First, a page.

Roth, Jr v. Ford Motor Company

Filing 45

MEMORANDUM OPINION & ORDER: That def's motion for summary judgment 36 is GRANTED. A separate judgment shall enter concurrently herewith. Signed by Judge William O. Bertelsman on 9/25/2017.(ECO)cc: COR w/copy mailed to John P. Roth, Jr., pro se, at address listed on the docket sheet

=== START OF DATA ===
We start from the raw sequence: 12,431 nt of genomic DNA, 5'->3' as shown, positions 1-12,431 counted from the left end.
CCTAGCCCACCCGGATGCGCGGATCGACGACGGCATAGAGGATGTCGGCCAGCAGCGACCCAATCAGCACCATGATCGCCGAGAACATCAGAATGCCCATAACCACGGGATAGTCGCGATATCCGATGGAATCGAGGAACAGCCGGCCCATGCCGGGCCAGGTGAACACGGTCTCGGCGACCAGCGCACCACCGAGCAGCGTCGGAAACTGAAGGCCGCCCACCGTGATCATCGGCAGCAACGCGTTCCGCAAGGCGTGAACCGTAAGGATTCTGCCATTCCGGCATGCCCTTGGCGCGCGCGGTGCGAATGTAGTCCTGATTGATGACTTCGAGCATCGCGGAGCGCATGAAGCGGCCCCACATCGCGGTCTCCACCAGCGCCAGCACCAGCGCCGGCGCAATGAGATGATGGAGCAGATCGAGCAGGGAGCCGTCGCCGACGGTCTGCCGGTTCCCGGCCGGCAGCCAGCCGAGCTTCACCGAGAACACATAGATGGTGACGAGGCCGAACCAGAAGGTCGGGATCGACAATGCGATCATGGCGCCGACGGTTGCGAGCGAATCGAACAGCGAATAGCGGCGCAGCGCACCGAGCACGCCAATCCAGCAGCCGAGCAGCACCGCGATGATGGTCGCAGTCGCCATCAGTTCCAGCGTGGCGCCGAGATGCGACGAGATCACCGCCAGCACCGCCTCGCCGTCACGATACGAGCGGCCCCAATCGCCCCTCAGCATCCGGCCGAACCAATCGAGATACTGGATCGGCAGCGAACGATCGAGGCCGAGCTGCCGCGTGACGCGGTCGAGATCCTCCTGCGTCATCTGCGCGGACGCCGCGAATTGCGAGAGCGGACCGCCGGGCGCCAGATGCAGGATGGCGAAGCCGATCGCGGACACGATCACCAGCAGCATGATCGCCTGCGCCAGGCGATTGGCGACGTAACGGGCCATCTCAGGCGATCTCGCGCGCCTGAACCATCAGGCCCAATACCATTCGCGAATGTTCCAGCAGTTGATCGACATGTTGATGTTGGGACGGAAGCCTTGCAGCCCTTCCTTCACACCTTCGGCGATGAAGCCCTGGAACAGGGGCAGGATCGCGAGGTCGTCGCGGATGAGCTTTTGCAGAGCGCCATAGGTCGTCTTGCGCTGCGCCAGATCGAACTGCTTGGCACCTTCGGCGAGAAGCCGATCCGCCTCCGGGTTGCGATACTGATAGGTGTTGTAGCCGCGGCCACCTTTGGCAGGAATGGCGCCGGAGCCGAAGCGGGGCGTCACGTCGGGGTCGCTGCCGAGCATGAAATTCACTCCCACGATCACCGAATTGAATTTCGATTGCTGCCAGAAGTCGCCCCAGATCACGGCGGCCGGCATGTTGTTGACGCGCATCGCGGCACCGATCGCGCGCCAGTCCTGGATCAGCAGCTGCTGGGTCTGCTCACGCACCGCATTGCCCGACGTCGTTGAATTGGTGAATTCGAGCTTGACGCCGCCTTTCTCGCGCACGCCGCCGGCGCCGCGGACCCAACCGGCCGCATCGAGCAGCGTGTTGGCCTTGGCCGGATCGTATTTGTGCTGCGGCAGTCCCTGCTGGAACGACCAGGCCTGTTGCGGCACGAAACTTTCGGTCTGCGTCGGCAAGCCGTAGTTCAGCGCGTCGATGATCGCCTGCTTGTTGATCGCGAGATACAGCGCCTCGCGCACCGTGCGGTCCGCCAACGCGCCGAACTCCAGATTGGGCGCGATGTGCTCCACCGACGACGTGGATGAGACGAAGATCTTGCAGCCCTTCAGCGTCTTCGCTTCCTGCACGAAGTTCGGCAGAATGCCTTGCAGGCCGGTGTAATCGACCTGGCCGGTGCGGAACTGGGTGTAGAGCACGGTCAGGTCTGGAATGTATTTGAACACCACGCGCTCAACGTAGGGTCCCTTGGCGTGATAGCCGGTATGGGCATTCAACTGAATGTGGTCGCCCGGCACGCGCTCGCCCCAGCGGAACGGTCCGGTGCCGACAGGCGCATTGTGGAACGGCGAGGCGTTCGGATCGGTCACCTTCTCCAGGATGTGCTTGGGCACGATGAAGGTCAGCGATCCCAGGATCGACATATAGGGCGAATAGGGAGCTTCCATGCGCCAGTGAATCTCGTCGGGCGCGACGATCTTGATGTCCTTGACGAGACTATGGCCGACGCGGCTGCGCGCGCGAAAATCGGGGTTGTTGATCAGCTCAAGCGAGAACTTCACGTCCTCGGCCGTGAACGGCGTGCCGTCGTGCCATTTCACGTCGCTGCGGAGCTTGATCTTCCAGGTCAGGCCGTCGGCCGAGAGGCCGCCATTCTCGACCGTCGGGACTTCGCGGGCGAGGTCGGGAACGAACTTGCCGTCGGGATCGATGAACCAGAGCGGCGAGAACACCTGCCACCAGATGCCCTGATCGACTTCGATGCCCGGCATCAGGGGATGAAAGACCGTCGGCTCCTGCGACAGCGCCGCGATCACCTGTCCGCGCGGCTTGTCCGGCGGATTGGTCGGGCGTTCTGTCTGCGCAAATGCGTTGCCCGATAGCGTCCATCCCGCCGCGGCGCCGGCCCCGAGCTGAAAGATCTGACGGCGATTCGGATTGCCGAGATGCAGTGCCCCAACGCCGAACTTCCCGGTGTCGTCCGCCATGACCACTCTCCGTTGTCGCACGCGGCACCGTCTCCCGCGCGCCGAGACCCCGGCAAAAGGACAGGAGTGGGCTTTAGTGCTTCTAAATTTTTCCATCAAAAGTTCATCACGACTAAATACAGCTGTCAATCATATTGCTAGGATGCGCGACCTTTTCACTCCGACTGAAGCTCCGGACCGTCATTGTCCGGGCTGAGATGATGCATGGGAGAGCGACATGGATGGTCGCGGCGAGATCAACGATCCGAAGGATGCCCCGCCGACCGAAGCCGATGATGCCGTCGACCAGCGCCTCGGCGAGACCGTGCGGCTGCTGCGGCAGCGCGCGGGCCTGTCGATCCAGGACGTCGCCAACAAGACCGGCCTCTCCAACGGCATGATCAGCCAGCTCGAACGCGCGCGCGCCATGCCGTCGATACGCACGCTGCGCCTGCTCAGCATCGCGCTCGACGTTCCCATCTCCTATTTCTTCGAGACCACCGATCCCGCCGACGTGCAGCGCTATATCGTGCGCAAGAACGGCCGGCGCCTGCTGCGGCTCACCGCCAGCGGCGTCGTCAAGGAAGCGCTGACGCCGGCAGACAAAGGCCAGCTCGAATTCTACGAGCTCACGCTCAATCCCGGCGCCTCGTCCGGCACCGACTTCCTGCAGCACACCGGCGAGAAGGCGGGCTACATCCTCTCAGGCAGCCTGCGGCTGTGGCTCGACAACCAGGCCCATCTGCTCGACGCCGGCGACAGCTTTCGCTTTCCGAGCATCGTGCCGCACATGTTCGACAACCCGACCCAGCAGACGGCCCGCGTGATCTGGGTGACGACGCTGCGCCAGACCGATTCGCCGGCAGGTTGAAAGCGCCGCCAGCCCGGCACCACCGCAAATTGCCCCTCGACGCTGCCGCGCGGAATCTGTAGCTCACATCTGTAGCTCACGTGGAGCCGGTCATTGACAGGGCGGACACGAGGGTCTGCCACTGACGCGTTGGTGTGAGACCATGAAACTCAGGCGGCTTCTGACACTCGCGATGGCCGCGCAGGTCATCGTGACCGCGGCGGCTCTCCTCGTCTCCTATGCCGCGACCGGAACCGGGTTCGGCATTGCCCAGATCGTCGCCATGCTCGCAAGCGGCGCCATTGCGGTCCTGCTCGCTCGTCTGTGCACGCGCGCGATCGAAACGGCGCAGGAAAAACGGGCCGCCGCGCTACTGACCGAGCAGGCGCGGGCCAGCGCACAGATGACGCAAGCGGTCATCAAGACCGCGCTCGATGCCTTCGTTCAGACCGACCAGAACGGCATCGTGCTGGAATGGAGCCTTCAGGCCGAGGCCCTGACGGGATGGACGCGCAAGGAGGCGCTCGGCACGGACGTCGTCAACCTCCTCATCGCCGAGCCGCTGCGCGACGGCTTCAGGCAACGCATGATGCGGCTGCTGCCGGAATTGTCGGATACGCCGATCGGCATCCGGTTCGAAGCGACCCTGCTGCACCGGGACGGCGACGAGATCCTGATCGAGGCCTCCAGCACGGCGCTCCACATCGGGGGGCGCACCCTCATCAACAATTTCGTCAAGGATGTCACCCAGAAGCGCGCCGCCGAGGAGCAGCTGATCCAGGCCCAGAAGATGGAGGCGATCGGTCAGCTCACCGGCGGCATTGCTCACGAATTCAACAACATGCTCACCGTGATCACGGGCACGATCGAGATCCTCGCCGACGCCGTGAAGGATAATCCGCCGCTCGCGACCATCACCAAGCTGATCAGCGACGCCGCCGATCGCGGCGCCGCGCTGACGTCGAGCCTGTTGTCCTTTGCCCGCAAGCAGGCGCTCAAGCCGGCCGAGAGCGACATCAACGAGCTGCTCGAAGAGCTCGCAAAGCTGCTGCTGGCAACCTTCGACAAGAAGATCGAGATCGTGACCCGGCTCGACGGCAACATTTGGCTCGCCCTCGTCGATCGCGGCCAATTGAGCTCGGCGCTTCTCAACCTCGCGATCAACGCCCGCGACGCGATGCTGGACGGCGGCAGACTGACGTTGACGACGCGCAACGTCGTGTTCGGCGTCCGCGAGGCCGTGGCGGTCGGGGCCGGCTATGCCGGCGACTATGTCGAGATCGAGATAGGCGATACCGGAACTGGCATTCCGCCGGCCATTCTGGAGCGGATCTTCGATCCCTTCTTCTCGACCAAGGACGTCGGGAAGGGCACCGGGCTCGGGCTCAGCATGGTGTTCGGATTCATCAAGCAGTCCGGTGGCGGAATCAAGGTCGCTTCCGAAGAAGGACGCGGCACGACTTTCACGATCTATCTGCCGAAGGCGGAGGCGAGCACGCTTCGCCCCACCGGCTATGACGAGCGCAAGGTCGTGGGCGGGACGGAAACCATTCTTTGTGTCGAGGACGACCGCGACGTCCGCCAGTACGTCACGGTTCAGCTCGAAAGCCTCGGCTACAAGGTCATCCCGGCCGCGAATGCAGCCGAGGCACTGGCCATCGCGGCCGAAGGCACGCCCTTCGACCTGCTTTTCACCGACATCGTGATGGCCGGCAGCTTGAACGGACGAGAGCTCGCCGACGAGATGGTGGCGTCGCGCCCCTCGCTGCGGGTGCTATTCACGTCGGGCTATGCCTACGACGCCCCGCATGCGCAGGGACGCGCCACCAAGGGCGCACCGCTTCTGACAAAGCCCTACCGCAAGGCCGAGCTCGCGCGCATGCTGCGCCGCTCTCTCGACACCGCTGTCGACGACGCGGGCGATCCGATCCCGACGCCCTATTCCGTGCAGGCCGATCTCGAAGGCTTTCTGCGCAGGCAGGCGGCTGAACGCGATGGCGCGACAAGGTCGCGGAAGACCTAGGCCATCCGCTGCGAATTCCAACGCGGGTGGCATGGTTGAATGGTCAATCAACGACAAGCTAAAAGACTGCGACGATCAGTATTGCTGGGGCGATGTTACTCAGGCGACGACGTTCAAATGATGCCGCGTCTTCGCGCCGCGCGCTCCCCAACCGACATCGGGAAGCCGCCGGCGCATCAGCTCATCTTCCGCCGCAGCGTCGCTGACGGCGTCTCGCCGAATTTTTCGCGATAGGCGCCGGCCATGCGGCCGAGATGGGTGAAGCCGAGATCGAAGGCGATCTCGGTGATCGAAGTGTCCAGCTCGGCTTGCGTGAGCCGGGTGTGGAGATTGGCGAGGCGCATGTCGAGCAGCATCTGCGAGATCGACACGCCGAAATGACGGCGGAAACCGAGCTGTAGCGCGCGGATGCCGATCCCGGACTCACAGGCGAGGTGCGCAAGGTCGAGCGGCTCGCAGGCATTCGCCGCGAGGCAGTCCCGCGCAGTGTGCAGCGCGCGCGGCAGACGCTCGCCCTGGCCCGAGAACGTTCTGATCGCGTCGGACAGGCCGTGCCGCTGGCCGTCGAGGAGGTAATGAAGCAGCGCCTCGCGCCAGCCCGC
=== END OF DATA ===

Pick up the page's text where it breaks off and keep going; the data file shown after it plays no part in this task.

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IN THE UNITED STATES DISTRICT COURT FOR THE EASTERN DISTRICT OF KENTUCKY NORTHERN DIVISION AT COVINGTON CIVIL ACTION NO. 2:14-cv-64(WOB-CJS) JOHN P. ROTH, JR. VS. PLAINTIFF MEMORANDUM OPINION AND ORDER FORD MOTOR COMPANY DEFENDANT This matter is before the Court on defendant’s motion for summary judgment (Doc. 36). As will be discussed below, plaintiff has not filed a response to this motion. Factual and Procedural Background A detailed recitation of the procedural history of this case is necessary to understand its current posture. Plaintiff, represented by counsel, filed this case on April 8, 2014, alleging products liability claims arising out of an accident that occurred while he was driving a 2004 Ford Explorer. (Doc. 1). Specifically, plaintiff alleges defects in the seat belt and air bag systems. The case came before the Court on its routine docket call on September 10, 2014, after which the Litigation and Discovery Schedule. parties (Doc. 15). filed an Agreed This plan set a deadline of April 1, 2015, for plaintiff to disclose his expert witnesses and provide their reports. On May 1, 2015, plaintiff moved for an extension of time to produce his expert witness reports. (Doc. 18). The assigned United States Magistrate Judge granted plaintiff’s motion and extended the expert witness report deadline to September 1, 2015. (Doc. 21). On October 30, 2015, plaintiff’s counsel filed a motion to withdraw based upon irreconcilable differences with plaintiff. (Doc. 23). The Magistrate Judge held a hearing on the motion on November 17, 2015, which was attended by counsel as well as plaintiff. (Doc. 25). The Magistrate Judge granted counsel’s motion to withdraw, granted an extension of the deadlines to give plaintiff a reasonable time to find new counsel, and cautioned “Plaintiff that the case will move forward upon the earlier of new counsel entering an appearance or the expiration of the 60-day period for Plaintiff to obtain new counsel.” (Id. at 2). On January 19, 2016, plaintiff filed a notice that he had been unable to obtain new counsel. (Doc. 26). The Magistrate Judge set a telephonic conference for February 11, 2016, and ordered that plaintiff participate. (Doc. 27). However, plaintiff failed to participate in the call, so the Magistrate Judge issued a show cause order setting a hearing for February 25, 2016. 28). (Doc. Plaintiff attended the show cause hearing and stated that he had not received the Court’s order setting the prior conference. (Doc. 29). The Magistrate Judge found that plaintiff had shown 2 cause, and she gave him yet another thirty days to find new counsel. On March 30, 2016, the Magistrate Judge held another telephone conference, at which time plaintiff informed the Court that he believed he had retained attorney Marcus Carey to represent him. (Doc. 30). On April 6, 2016, the Magistrate Judge held another telephone conference. (Doc. 31). Attorney Carey entered his appearance and indicated that, after reviewing the file, he believed that he needed a further extension to find an additional expert witness. Defense counsel stated their objection to any such extension, and the Court directed the parties to brief the issue. Thereafter, plaintiff moved to permit the late disclosure of expert witnesses, noting that his representation of plaintiff was contingent on that motion being granted, and that the two expert witnesses previously identified by plaintiff were not properly vetted or instructed. (Doc. 32). Defendant filed a memorandum in opposition to the motion (Doc. 33), and plaintiff did not file a reply. On March 31, 2017, the Magistrate Judge denied plaintiff’s motion to permit late disclosure of witnesses, noting that plaintiff had been given numerous extensions and that he had not been reasonably diligent in prosecuting his case. 3 (Doc. 34). On May 17, 2017, the Court ordered that summary judgment motions be filed by June 16, 2017, with responses and replies to be filed according to the Joint Local Rules. (Doc. 35). Defendant filed its motion for summary judgment on June 16, 2017. (Doc. 36). When plaintiff did not timely file a response, the Court issued a show cause order as to why the motion should not be granted. (Doc. 37). On Jul 13, 2017, attorney Carey filed a motion for extension of time for plaintiff to respond to the motion for summary judgment and for him to file a motion to withdraw as counsel. (Doc. 38). Carey noted that plaintiff had not responded to requests that he communicate with Carey, and that plaintiff was now incarcerated, serving a ten-year sentence following a felony conviction. (Id.). The Court granted the motion for an extension and subsequently granted Carey’s motion to withdraw. (Doc. 41). Finally, the Court gave plaintiff until August 15, 2017, to respond to defendant’s motion for summary judgment, noting that if he failed to do so, “the presiding District Defendant’s Motion Plaintiff.” filed no Summary will proceed Judgment to response by the without adjudicate (Id.). Plaintiff for Judge date hearing given, and from the undersigned began consideration of defendant’s motion for summary judgment. Then, on September 18, 2017, the Court received a letter 4 from plaintiff asking for assistance in locating an attorney to represent him. Having recounted this history, the Court now issues the following Memorandum Opinion and Order. Analysis The Court first addresses plaintiff’s letter requesting “time and assistance in locating an attorney” to represent him. (Doc. 44). Plaintiff filed this case more than three years ago, he has had two different sets of attorneys represent him and withdraw, and over the course of the last three years he has been granted multiple extensions of time not only to comply with pretrial deadlines but also to locate new counsel. After his first counsel withdrew, it took plaintiff five months to find new counsel, who appeared only contingent on being granted leave to find a new expert witness. When that motion was denied, counsel withdrew. Plaintiff’s new request comes a month after his response to the motion for summary judgment was due. Given the age of this case, plaintiff’s failure to proceed with reasonable diligence despite multiple extensions, and the merits, as discussed below, plaintiff’s request for additional time to find counsel will be denied. 1 1 In addition, while 28 U.S.C. § 1915(e)(1) authorizes a federal court to appoint counsel to represent a pro se party in civil 5 Despite the various extensions and warnings by the Court about his failure to respond to defendant’s motion for summary judgment, plaintiff has still failed to file such a response. cause for the Court to grant the motion. This alone is See Joint Local Rule 7.1(c) (“Failure to timely respond to a motion may be grounds for granting the motion.”). The fact that plaintiff does not have counsel does not excuse this failure. See Fleet Engineers, Inc. v. Mudguard Tech., LLC, No. 1:12-cv-1143, 2014 WL 12465464, at *1 (W.D. Mich. July 11, 2014) (entering default against defendant who had been granted several extensions to find new counsel); Ward v. Wal-Mart Stores, Inc., Civil No. 3:05-0777, 2006 WL 3098800, at *2 (M.D. Tenn. Oct. 30, 2006) (granting motion to dismiss case where plaintiff was unrepresented; plaintiff had been given extension of time to find a new attorney and warned that he must file a response to the motion to dismiss). Moreover, defendant’s motion to dismiss should be granted on the merits. The Court need not expend judicial resources reviewing these issues at length, as defendant’s motion thoroughly sets forth the law and the record evidence that warrants dismissal. litigation, the “appointment of counsel in a not a constitutional right and is justified circumstances.” Lanier v. Bryant, 332 F.3d 2003) (citation omitted). The Court does not circumstances present here. 6 civil proceeding is only in exceptional 999, 1006 (6th Cir. find any exceptional In summary, the testimony from plaintiff’s own expert witnesses — who, as the Magistrate Judge previously pointed out, were retained when plaintiff had counsel — demonstrates that there is no triable issue as to whether the seatbelt system in the 2004 Ford Explorer in question was defective in design. 39, 45, 50-52, 76) (Doc. 36-5). (Leiss Depo. Further, neither of plaintiff’s expert obtained data from the vehicle’s airbag system or examined the system so as to provide a basis for their assertion that the airbag should have deployed. (Leiss Depo. 40-42; Proleika Depo. 37, 45, Doc. 36-6). As detailed in defendant’s motion, plaintiff has failed to create any triable issue on his other theories. And, once again, the testimony of his experts supports dismissal of his claims. For example, they offer no testimony whatsoever to show that some alternate design would have cured any alleged defect, a necessary element of plaintiff’s “crashworthiness” claim. See Estate of Bigham v. DaimlerChrysler Corp., 462 F. Supp.2d 766, 773-76 (E.D. Ky. 2006). Further, plaintiff’s experts specifically disavow any opinion regarding causation. As for the manufacturing defect claim, plaintiff’s expert Peter Leiss testified that he has no opinion that there was any manufacturing defect with respect to the vehicle in question. (Leiss Depo. 112). 7 In sum, plaintiff has failed to oppose defendant’s motion for summary judgment, and the Court’s own independent review of the record yields the conclusion that plaintiff’s claims fail as a matter of law. Therefore, having reviewed this matter, and the Court being sufficiently advised, IT IS ORDERED that defendant’s motion for summary judgment (Doc. 36) be, and is hereby, GRANTED. enter concurrently herewith. This 25th day of September, 2017. 8 A separate judgment shall